The above plaque, on the wall just by the entrance to Edinburgh Castle, is ignored by just about everyone. However this spot is, in some sense, a part of Nova Scotia, Canada and as a result, Baronetcies of Nova Scotia can be created here - and were created here from 1624 to 1707.
It was all the idea of Sir William Alexander of Menstrie, courtier, poet and adventurer who took Nova Scotia, other parts of Maritime Canada, (and the present state of Maine) for his king, James VI of Scotland, 1st of England. In return he was given Long Island, New York which he sold!
However most of the 329 Baronets of Nova Scotia lived happily in Scotland without so much as a look at the Atlantic, let alone crossing it. This was an early example of 'Cash for Honours'.
It is nicely summed up by Electric Scotland. He writes that Sir William suggested to his Majesty that "it might encourage development of a New Scotland if His Majesty were to offer a new order of baronets. The King liked the idea. After all, his creation of the Baronets of England in 1611 and the Baronets of Ireland in 1619 had raised £225,000 for the Crown. King James signed a grant in favour of Sir William Alexander covering all of the lands ‘ between our Colonies of New England and Newfoundland, to be known as New Scotland ’ (Nova Scotia in Latin), an area larger than Great Britain and France combined."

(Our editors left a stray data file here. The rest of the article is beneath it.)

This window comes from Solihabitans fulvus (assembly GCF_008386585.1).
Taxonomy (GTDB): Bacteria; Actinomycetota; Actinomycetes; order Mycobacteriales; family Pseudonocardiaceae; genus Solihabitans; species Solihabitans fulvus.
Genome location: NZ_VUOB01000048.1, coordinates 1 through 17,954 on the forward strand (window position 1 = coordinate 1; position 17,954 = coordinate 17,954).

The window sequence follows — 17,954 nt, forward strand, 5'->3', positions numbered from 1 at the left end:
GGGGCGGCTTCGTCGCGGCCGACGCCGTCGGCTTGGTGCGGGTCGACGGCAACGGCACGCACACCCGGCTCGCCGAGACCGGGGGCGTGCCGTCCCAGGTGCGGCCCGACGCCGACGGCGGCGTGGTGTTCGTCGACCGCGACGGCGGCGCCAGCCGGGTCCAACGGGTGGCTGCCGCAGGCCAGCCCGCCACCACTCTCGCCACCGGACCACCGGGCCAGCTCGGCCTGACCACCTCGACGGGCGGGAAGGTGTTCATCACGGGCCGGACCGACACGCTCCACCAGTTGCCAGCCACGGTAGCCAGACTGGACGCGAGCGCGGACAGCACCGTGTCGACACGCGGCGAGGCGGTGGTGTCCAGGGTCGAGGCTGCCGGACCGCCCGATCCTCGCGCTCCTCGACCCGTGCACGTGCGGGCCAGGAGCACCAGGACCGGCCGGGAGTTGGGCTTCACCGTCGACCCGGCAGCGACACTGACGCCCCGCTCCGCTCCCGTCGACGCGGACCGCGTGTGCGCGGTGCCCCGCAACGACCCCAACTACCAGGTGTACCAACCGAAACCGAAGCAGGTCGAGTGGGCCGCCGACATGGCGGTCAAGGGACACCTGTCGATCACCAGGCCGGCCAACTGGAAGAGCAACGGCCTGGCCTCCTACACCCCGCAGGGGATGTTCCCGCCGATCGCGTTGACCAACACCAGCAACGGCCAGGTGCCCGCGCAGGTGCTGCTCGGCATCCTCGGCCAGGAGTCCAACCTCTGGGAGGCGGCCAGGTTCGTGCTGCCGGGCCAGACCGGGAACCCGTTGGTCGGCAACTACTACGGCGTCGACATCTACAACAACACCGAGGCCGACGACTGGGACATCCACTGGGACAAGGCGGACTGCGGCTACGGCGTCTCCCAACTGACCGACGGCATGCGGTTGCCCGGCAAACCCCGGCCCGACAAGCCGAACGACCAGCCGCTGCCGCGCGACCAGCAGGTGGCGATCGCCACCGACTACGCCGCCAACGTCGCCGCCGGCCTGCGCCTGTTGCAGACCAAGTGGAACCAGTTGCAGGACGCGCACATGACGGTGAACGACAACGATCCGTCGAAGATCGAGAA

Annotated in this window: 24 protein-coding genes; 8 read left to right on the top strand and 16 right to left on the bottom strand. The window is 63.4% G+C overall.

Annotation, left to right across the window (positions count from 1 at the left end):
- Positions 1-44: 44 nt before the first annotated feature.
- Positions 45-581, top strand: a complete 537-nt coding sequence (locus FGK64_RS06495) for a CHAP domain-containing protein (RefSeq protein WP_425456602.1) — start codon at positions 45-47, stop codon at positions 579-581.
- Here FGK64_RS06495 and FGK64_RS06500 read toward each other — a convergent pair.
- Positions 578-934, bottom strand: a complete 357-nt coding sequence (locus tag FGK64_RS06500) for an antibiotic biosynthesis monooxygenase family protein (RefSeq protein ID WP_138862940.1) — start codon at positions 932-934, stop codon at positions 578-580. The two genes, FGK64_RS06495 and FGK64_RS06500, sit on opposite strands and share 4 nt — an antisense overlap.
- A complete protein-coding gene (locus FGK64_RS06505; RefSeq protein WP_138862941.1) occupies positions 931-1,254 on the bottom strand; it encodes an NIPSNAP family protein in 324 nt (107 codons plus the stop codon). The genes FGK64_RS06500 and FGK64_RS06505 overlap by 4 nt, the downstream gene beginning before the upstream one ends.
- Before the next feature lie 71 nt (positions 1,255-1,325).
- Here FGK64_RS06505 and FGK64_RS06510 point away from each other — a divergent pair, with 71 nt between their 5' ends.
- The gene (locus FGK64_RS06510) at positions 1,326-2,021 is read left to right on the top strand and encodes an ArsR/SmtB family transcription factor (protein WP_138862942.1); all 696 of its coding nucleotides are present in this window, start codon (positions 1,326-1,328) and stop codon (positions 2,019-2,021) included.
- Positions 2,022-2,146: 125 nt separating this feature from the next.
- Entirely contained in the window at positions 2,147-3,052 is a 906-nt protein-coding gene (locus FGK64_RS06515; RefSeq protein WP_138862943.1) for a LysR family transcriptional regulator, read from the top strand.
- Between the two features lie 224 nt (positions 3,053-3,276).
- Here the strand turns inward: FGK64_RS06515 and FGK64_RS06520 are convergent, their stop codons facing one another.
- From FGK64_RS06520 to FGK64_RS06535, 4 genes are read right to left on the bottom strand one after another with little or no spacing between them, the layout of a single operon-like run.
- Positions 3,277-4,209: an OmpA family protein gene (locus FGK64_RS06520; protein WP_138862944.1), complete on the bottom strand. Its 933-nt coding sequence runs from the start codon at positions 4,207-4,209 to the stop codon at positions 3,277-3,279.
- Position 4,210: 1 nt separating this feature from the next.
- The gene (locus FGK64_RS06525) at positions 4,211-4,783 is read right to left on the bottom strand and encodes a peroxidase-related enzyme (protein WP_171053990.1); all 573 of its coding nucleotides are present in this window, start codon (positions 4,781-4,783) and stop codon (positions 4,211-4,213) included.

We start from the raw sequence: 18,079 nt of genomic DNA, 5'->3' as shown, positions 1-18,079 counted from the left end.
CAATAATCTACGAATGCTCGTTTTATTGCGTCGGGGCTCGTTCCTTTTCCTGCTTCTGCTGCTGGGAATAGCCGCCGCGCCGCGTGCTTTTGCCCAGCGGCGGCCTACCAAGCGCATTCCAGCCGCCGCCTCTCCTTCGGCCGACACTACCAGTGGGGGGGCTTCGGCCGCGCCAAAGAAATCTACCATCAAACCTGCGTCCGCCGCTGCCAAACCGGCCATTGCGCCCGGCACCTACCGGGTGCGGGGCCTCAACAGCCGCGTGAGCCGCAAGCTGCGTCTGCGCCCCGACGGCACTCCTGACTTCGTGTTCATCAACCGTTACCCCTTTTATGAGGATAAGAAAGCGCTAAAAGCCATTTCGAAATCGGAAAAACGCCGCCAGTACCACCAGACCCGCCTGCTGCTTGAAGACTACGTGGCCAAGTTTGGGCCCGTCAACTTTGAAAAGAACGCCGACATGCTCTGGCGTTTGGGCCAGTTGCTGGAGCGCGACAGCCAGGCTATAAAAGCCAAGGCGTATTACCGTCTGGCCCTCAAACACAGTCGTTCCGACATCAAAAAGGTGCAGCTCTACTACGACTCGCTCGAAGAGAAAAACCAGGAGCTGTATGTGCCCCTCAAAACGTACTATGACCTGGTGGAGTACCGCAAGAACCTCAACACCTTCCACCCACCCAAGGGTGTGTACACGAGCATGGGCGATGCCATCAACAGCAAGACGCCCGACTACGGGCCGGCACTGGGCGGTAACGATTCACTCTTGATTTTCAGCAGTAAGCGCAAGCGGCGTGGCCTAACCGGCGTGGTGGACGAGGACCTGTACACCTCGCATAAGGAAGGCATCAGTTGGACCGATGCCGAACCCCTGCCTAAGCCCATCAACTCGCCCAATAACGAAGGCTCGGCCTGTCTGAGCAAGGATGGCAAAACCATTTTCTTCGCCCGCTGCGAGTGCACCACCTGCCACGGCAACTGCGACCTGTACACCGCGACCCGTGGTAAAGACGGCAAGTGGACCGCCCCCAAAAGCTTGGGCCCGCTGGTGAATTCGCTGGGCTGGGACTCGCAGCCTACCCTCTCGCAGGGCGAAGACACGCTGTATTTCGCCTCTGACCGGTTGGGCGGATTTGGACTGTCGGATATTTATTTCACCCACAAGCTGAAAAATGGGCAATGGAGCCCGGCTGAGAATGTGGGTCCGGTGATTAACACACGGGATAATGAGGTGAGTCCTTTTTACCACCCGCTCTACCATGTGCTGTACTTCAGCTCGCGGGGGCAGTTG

About 100 of these baronetcies are still in existence. A display of the shields of the Arms of the Baronets of Nova Scotia is on display at Menstrie Castle.
In 1746 during the siege of Stirling, Sir Hugh provided lodging for Bonnie Prince Charlie who fell ill of a fever and was nursed by Sir Hugh's niece, Clementina Walkinshaw, later the mother of his only child Charlotte.
Bannockburn House, just by the big Stirling interchange on the M9, was in private hands until bought recently by the community, www.bannockburnhouse.scot .